You also have an extra day to join.  On weeks that start with a Monday holiday all lock times are pushed back a day, so the lock time for the league this week will be the usual Friday at 9am Pacific Time.  Starting next week the league picks will lock on Thursday at 9am.

Spring Movie League – Kessel Also Ran

The time has come, the season has drawn to a close, the last week is over, it is now time to count up the final scores.

Yes, our Spring Fantasy Movie League ended with Solo: A Star Wars Story over the US Memorial Day weekend.

Alas, poor Solo, what went wrong with him?  Was Marvel Universe still too much of a draw?  Have we become over saturated with Star Wars movies?  Did The Last Jedi sour too many fans on the franchise?  Is Han Solo just not that popular?  Were there no back story questions we felt needed to be answered?  Did the whole thing feel like an expensive attempt to again validate that “Kessel run in 12 parsecs” gaff from A New Hope? Was everybody just out camping over Memorial Day?

Yes, there is something odd about the headlines decrying the failure at the box office of a movie that brought in over $100 million over the four day weekend.  But this is a Star Wars movie, and that means that there are expectations.

Still, some of us were not fooled.  Liore and I were discounting Solo in MCats Slack early in the week, where I was calling it $100 million over four days due to a lack of excitement in the force.  And I stuck to that, opting to anchor on Deadpool 2.  Liore couldn’t resist Solo though and anchored on it all the same.

In fact, in the MCats League I was the only one not to bet on Star Wars, which is why I won the week there.  In the TAGN League there was less enthusiasm for Han Solo, so seven of us went with Deadpool 2, though a couple hedge with a Monday Solo pick as well.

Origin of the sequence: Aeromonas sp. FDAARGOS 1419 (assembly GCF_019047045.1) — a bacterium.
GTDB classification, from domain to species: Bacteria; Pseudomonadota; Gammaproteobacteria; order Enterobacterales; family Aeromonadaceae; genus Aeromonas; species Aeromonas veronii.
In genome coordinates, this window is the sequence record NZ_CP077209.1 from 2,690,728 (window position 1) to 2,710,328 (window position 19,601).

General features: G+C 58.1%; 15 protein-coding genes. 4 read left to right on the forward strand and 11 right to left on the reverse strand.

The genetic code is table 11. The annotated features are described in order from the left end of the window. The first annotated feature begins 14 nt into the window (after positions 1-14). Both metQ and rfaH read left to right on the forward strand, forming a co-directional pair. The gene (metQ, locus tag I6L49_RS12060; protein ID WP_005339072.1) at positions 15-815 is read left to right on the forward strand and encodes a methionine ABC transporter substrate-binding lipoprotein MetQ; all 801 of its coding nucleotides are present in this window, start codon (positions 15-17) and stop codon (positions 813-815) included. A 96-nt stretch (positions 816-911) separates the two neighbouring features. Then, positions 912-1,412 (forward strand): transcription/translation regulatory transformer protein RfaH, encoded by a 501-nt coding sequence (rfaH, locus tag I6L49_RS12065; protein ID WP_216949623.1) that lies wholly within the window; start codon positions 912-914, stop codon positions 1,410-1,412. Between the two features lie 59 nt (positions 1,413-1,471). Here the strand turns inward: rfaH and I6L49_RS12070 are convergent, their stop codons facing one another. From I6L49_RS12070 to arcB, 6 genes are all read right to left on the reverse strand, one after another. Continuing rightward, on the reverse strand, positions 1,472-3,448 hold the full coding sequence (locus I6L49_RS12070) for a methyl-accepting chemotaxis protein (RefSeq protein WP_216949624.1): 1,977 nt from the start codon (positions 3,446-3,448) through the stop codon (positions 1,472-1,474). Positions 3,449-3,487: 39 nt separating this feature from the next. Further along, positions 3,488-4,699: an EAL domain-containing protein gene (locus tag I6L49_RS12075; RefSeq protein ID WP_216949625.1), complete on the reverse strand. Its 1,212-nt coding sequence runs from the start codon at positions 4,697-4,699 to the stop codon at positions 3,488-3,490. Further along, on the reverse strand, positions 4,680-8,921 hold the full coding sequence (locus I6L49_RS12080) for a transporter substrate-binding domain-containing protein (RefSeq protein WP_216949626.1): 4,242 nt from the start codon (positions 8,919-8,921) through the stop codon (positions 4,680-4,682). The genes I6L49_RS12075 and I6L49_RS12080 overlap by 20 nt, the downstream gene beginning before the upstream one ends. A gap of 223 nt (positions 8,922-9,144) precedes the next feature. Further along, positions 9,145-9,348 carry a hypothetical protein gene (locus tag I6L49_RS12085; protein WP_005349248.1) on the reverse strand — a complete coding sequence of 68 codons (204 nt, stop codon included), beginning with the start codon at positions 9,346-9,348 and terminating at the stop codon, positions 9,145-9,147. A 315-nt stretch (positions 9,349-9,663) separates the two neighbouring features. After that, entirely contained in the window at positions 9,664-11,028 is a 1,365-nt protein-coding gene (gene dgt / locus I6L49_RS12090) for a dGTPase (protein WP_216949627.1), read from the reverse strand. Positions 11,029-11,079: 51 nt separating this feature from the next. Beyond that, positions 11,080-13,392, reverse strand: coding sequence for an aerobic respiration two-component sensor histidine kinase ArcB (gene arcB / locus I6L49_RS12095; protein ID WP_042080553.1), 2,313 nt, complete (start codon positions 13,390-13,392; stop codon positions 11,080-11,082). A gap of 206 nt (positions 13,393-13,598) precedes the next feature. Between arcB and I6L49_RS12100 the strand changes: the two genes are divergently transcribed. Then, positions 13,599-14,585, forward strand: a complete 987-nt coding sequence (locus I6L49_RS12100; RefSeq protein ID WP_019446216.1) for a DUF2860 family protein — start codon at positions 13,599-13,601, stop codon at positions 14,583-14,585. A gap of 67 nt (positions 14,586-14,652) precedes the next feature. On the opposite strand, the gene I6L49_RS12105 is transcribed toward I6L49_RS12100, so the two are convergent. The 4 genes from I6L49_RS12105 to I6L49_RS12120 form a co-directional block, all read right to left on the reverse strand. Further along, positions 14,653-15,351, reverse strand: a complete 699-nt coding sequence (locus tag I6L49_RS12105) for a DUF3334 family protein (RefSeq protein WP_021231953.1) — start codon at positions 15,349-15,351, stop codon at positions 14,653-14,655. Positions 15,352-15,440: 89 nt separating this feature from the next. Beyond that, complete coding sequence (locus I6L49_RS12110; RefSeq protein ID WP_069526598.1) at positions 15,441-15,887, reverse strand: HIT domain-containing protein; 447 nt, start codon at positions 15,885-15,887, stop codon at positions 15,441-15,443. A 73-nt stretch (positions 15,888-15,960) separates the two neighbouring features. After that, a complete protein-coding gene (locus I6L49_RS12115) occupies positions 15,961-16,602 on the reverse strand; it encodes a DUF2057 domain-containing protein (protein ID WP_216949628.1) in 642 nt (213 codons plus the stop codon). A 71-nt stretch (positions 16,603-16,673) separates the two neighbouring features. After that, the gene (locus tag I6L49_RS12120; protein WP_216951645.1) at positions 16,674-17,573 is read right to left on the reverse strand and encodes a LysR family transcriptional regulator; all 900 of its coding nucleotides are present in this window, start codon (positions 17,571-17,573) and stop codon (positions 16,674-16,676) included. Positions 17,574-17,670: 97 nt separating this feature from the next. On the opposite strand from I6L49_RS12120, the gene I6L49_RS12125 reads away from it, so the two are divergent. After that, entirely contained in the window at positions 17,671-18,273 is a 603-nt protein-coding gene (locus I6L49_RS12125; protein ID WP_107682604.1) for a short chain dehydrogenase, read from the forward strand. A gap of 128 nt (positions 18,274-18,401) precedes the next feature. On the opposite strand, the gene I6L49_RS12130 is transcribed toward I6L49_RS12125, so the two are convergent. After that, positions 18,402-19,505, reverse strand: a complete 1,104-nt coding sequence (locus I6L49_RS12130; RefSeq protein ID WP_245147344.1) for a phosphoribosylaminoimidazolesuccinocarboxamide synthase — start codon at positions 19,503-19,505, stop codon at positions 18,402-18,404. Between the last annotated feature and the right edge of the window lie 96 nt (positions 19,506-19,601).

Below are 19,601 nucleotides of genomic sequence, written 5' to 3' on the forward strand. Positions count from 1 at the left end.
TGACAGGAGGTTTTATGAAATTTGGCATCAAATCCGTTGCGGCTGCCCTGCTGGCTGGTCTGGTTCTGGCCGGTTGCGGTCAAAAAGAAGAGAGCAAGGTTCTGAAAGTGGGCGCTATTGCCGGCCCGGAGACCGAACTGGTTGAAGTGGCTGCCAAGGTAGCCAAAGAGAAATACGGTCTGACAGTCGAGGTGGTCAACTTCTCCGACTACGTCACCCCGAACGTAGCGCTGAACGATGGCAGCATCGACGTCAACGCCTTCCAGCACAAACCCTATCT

But in the end, while Deadpool 2 wasn’t even the winning anchor, it was The Avengers backed up by five screens of Book ClubDeadpool 2 was second best and Solo was in third.  How crazy a week was this?

Sure, it was the pricing and studio predictions that set this course, but who would have pegged a Star Wars movie only running to $103 million on an opening 4-Day weekend?

And then there was the filler picks.  There was a lot of discussion as to what would be the best performer.  Rampage, A Quiet Place, and Life of the Party all had their fans.  Even Show Dogs, which was causing some controversy, had supporters.  But in the end, Overboard took the best performer slot, acing out Life of the Party.

But that didn’t make it a good pick.  It was better to have as much Book Club as could, it held strong from last week, then fill with just two screens of Overboard at the end, a choice it looks like only two people made.

Spring Week Thirteen – Perfect Pick

Nobody in the Meta League had the perfect pick.  The winner for the week was SynCaine, one of those who anchored on Deadpool 2.

  1. SynCaine’s Dark Room of Delights (T) – $91,661,374
  2. Wilhelm’s Broken Isles Bijou (T/M) – $85,559,599
  3. JHW’s Cineplex (T) – $84,922,565
  4. Paks’ Pancakes & Pics (T) – $82,869,211
  5. Vigo Grimborne’s Medieval Screening Complex (T) – $80,463,749
  6. Po Huit’s Sweet Movie Suite (T) – $80,463,749
  7. Dr Liore’s Evil House of Pancakes (M) – $79,848,296
  8. Kraut Screens (T) – $78,075,953
  9. DumCheese’s Cineplex (T) – $77,414,439
  10. Skar’s Movies and Meat Pies (T) – $76,334,572
  11. I HAS BAD TASTE (T) – $76,334,572
  12. Goat Water Picture Palace (T) – $75,485,422
  13. Dan’s Decadent Decaplex (M) – $74,869,036
  14. Corr’s Carefully Curated Cineplex (M) – $72,970,209
  15. Ben’s X-Wing Express (M) – $71,451,624
  16. Darren’s Unwatched Cineplex (T) – $69,176,242
  17. Joanie’s Joint (T) – $68,730,172
  18. Aure’s Astonishingly Amateur Amphitheatre (M) – $66,575,638
  19. Biyondios! Kabuki & Cinema (T) – $65,051,142
  20. Logan’s Luxurious Thaumatrope (M) – $62,496,157 (Did not pick)
  21. Bean Movie Burrito (T) – $60,209,580 (Did not copy picks)
  22. Miniature Giant Space Hamsterplex (T) – $41,139,005 (Did not pick)

The Meta League Legend:

  • TAGN Movie Obsession – players from it marked with a (T)
  • MCats Multiplex – players from it marked with an (M)

That was a pretty crazy shake up of the usual order of things, with Biyondios, Ben, and Corr way down the list.  SynCaine took the week, his Life of the Party filler lineup giving him the edge.

But the final season standings, with came out as:

  1. Biyondios! Kabuki & Cinema (T) – $1,461,821,220
  2. Ben’s X-Wing Express (M) – $1,436,682,416
  3. Corr’s Carefully Curated Cineplex (M) – $1,420,901,968
  4. Po Huit’s Sweet Movie Suite (T) – $1,405,745,374
  5. Paks’ Pancakes & Pics (T) – $1,388,655,028
  6. Wilhelm’s Broken Isles Bijou (T/M) – $1,381,421,102
  7. Dr Liore’s Evil House of Pancakes (M) – $1,365,385,176
  8. Aure’s Astonishingly Amateur Amphitheatre (M) – $1,357,376,973
  9. Goat Water Picture Palace (T) – $1,342,783,242
  10. Dan’s Decadent Decaplex (M) – $1,302,008,386